Lawns really benefit from fertilization at least once a year with nitrogen-containing products to maintain turf density, shade out weed seedlings and prevent runoff. If you only do it once, it is best to do it now, between Labor Day and Indigenous Peoples’ Day on October 10.
Apply no more than one pound of actual nitrogen per 1000 square feet this fall. The ‘N’ (nitrogen) number on the label of your product indicates the percent nitrogen in the product. You will need this number to calculate the amount needed to apply one pound (or less) per 1000 square feet of lawn. There are online fertilizer calculators, such as this one from the University of Missouri: http://agebb.missouri.edu/fertcalc/ – just type in the percentage N in your fertilizer product and your square footage of lawn to calculate the amount to apply. You will also need to calibrate your fertilizer spreader to spread the fertilizer evenly over the area. You can find the free publication A2306 ‘Calibrating and using lawn fertilizer and lime spreaders’ at https://learningstore.extension.wisc.edu/ ; just type the publication number or title into the search box.
For conventional lawn fertilizers: select one with at least 25-50% slow release (insoluble) nitrogen—this information is on the bag. Avoid blends with high rates of quick-release (soluble) nitrogen that won’t stay in the soil long, especially in areas with sandy soils or high water tables to prevent the product from contaminating groundwater. While grass grown in sun needs one pound of nitrogen per 1000 square feet; turf in grown in shade only needs one-half pound of nitrogen per 1000 square feet, because it isn’t growing as vigorously. Don’t add more to grass in shade thinking it will get you stronger turf, because it will just result in weak lush growth that is more susceptible to diseases like powdery mildew or rust.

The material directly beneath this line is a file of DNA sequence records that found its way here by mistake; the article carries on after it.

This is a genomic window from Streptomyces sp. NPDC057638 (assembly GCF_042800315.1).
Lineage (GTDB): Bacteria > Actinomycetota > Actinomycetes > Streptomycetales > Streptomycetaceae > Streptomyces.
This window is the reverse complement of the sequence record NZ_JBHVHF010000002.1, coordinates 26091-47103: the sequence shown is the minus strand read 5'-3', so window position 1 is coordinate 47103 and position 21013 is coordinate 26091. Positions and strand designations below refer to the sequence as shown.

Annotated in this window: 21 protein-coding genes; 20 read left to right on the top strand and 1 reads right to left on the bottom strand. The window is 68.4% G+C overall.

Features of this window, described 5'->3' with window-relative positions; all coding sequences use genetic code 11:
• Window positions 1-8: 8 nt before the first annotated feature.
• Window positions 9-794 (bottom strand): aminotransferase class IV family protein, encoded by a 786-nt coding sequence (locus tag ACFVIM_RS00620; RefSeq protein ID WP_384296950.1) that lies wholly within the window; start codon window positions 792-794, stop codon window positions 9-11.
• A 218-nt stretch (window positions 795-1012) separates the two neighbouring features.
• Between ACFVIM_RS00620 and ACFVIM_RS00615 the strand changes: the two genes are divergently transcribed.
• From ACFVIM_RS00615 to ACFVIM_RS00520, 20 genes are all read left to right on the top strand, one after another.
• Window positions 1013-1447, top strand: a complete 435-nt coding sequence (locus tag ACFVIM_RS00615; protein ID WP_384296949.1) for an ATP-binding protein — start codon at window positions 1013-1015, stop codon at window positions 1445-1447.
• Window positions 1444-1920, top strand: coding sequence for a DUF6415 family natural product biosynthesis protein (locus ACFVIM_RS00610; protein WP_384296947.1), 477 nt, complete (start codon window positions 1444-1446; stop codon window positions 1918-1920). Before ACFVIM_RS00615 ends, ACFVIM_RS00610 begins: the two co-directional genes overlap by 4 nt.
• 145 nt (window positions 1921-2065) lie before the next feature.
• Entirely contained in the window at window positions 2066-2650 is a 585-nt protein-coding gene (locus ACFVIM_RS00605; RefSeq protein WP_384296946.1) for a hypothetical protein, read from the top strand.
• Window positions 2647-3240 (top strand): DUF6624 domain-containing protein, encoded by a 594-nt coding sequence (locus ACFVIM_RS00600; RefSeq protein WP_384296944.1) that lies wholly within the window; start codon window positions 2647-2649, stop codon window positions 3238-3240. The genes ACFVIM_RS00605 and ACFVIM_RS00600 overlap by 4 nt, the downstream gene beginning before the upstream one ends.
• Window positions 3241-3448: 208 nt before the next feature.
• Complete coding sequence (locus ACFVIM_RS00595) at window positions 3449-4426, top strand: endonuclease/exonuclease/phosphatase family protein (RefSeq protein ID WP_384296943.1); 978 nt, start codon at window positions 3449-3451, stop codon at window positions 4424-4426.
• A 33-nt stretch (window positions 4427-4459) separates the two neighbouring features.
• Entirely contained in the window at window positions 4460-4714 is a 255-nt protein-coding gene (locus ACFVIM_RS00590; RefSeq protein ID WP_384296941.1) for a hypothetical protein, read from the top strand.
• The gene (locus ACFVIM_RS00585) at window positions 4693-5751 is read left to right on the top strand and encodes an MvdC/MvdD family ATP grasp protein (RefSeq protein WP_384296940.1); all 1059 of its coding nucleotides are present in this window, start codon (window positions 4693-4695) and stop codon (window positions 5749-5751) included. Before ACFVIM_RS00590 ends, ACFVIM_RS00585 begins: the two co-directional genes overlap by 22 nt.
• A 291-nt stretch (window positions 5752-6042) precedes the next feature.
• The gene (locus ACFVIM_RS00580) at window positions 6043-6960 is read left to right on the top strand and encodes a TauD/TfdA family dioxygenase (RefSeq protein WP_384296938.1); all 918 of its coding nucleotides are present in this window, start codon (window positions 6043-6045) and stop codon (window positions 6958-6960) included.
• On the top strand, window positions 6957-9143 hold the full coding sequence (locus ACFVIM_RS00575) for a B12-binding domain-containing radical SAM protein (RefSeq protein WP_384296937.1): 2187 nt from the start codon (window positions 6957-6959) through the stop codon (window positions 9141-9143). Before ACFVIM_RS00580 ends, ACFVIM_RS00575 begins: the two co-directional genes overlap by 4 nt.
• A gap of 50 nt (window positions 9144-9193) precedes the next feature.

For organic lawn fertilizers: keep in mind that they contain less soluble nitrogen, and soil micro-organisms must break them down to release the nutrients, unlike conventional soluble products where nutrients are available right away. You may also need to apply organic products more often during the season to get the same results as conventional products as they are less concentrated. However, a great benefit to organic products that conventional fertilizers don’t have, is that after roughly 10 to 20 years of use, organic nitrogen accumulates in the soil, so lawns start to need less fertilizer. You can also reduce the amount of fertilizer you need to apply annually by up to one application per year by leaving clippings on your lawn when mowing—lawn clippings make great organic fertilizer and they are free!
Resources: Visit https://learningstore.extension.wisc.edu/ and type ‘A3958’ into the search box for a publication titled ‘Organic and Reduced Risk Lawn Care’ and scroll down to the red box marked ‘download’ to read and/or print it out. It has suggestions for organic/reduced risk products for lawn fertilization and tips on how often to apply them. Visit https://learningstore.extension.wisc.edu/ and type ‘A2303’ into the search box to view a publication titled ‘Lawn Fertilization’ with more information on conventional lawn fertilizers.
Upcoming Classes: For more information on lawn care techniques, we have an upcoming live online class through our Green Thumb Gardening series called ‘Lawns and Turf Management’ taught by UW-Madison specialist Doug Soldat on October 24. You can register for the class here: https://www.eventbrite.com/e/green-thumb-gardening-fall-2022-registration-391075546487 . If you missed the live class, you can still purchase the video and handouts through our office.
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